Although Shugendo's social force has been drastically reduced to almost nothing, it's religious influence continues in unexpected places, borne out of the fact that to a certain extent Shugendo was able to revive in certain areas after World War 2. After the war, freedom of religion came to be recognized, and Shugendo was painstakingly revived. The Honzan sect's Yoshino school for example arose out as an independent sect and produced many excellent masters, leading to the present.
Beliefs surrounding mountains have been a foundation of culture from ancient times to the present day across the world and in Japan. In Japan beliefs associated with mountains (sangaku shinko) are rooted in various points of view; legends of 'opening' the mountain, the combinatory system of Kami and Buddhas, the mountain worship of farmers, the mountain worship of hunters, other worldviews of mountains, religious ascetics and mountain mandalas, from prayer to religious climbing, and tourism.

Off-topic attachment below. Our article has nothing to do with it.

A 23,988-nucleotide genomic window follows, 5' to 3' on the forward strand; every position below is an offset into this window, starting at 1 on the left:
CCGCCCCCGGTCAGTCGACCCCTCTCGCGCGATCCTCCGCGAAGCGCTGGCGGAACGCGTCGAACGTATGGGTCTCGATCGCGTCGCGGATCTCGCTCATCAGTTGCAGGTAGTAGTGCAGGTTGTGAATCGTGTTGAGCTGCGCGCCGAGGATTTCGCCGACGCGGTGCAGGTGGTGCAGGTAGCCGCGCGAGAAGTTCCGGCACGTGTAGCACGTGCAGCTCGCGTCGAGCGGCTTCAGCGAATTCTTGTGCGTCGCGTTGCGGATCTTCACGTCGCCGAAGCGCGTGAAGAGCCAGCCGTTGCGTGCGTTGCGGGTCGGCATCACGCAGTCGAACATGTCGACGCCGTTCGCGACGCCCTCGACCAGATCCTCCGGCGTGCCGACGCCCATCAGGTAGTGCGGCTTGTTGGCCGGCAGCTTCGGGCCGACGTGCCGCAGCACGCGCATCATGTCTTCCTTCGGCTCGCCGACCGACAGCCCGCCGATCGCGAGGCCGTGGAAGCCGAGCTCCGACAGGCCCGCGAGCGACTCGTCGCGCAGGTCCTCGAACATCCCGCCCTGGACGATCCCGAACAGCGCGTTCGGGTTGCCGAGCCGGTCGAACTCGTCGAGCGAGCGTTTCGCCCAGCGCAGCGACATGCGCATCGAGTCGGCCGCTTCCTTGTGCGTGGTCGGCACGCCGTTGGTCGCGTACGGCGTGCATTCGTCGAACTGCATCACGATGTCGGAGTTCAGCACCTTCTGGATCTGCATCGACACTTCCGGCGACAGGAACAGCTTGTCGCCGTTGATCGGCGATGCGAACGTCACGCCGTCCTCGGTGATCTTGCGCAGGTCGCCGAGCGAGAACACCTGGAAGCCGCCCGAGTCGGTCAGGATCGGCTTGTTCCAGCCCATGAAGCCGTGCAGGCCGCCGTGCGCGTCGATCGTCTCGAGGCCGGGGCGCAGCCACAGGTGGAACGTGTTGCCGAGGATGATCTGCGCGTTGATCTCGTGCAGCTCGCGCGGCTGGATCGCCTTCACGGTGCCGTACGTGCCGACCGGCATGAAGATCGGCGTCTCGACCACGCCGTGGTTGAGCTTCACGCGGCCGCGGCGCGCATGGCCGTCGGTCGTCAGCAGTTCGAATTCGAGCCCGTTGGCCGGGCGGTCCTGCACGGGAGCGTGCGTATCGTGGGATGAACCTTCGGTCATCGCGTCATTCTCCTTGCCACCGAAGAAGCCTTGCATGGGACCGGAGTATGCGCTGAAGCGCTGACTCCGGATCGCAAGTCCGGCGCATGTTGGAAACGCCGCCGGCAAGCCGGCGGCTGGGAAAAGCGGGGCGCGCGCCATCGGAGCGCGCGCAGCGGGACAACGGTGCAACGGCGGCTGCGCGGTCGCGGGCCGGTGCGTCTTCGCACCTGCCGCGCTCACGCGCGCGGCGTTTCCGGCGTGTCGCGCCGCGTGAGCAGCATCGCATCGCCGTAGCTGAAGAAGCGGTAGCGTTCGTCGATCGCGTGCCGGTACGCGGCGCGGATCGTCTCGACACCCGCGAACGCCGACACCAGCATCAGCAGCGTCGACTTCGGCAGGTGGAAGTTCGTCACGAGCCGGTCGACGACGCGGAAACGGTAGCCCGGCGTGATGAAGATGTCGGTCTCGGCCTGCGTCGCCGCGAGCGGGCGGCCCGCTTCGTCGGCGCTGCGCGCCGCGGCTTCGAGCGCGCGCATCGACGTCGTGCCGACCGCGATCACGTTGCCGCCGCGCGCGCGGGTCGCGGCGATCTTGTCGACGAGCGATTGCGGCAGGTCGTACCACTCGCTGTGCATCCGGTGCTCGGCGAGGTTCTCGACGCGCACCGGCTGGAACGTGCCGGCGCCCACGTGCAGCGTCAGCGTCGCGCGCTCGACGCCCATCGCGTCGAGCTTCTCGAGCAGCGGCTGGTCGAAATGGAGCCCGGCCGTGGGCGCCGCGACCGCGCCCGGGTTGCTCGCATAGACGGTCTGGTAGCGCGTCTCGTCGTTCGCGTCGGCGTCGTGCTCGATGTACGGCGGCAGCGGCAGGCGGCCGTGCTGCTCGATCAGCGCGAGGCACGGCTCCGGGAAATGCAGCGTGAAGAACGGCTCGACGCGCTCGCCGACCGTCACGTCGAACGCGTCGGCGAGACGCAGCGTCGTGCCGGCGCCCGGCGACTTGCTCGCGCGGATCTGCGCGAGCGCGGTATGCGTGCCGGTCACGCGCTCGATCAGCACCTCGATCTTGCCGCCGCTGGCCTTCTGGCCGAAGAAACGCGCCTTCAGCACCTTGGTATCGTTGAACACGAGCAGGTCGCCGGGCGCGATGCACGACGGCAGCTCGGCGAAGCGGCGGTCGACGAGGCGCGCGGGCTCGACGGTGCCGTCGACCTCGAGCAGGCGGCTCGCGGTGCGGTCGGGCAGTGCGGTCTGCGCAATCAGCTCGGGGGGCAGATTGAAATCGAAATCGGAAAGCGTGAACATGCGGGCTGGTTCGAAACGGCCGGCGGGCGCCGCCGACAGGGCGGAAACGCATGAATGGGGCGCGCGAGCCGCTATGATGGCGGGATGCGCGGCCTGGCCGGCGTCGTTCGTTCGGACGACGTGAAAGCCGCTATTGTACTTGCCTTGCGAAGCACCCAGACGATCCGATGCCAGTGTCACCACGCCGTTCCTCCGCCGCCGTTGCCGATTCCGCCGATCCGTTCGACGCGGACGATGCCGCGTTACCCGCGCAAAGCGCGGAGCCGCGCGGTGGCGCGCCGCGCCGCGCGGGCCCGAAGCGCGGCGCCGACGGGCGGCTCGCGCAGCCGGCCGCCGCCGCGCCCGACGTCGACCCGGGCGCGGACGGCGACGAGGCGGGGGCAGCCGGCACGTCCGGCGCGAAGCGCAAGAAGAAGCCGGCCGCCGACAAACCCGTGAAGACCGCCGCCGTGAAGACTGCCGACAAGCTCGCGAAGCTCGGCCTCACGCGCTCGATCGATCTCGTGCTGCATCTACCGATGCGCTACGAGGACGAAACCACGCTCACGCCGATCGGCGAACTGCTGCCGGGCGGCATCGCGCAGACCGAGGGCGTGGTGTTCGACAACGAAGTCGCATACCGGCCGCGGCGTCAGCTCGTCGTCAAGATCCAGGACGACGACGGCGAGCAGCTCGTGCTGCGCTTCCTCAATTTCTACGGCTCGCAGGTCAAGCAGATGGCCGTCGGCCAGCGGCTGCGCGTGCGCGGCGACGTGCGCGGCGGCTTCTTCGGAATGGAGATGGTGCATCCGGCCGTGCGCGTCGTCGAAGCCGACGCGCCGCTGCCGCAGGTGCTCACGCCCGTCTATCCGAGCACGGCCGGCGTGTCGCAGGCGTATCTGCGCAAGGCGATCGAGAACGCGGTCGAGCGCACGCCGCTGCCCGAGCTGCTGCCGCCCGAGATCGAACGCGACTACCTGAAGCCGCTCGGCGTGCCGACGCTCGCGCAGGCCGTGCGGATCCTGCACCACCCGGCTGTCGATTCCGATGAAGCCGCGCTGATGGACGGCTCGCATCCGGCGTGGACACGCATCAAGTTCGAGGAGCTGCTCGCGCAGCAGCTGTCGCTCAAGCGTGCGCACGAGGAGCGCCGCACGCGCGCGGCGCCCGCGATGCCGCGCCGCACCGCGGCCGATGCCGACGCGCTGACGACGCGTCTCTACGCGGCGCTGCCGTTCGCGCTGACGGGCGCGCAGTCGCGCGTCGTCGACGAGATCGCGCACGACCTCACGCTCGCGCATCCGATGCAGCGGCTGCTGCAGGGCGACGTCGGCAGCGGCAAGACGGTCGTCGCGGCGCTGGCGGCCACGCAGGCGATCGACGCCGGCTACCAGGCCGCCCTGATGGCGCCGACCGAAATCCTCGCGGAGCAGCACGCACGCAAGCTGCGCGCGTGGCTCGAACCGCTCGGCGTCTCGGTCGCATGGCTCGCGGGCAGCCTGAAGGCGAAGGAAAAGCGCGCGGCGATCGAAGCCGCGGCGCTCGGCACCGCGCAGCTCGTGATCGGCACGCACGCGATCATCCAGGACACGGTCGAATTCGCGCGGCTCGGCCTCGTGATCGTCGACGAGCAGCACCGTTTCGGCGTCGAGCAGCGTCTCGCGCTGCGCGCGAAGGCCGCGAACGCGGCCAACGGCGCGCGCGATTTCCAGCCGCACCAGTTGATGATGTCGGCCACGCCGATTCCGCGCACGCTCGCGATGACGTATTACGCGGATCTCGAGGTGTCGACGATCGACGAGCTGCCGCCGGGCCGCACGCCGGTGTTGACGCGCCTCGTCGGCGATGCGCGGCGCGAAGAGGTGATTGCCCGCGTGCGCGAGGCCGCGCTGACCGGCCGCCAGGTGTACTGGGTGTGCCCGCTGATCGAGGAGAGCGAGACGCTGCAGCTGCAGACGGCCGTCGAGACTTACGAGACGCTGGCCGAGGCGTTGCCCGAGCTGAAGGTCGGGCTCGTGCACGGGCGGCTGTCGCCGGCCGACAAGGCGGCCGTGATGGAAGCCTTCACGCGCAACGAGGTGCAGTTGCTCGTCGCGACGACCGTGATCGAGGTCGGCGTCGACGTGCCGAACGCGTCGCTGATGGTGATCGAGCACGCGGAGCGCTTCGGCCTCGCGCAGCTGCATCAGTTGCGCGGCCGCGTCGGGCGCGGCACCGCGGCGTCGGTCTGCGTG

The idea of the “Founder” (opener of the mountain) is a common theme. Traditions associated with those who “opened” mountains all over Japan have come down to us through legendary history and oral lore.
From around the year 2000, sacred mountains and sacred sites all over Japan have been celebrating the 1250th or 1300th anniversaries of their founding. Associated with this has been a remarkable reaffirmation of their origins and a reconstruction of orthodoxy. Founders come from a broad spectrum – officially ordained Buddhist monks, wandering ascetics, shamans, hunters, mountain dwellers, Indigenous people, laymen.
The beings that guided them in the mountain included indigenous people, hunters and local tutelary kami, and the creatures that guided them were crows, hawks, deer, bears, snakes and dragons. Making their way into the mountain they encountered buddhas, bodhisattvas and kami who appeared to them, often in caves. There was also a deep connection with water and many numinous beings appeared out of ponds. As the tales became “history,” the founders were identified through personal names and the year of the foundation was assigned a year from the official chronology. The interpretation and repositioning of founder lore opens up a broad understanding of Japanese history and temples and shrines premised on the admixture of Buddhism and mountain worship and practices.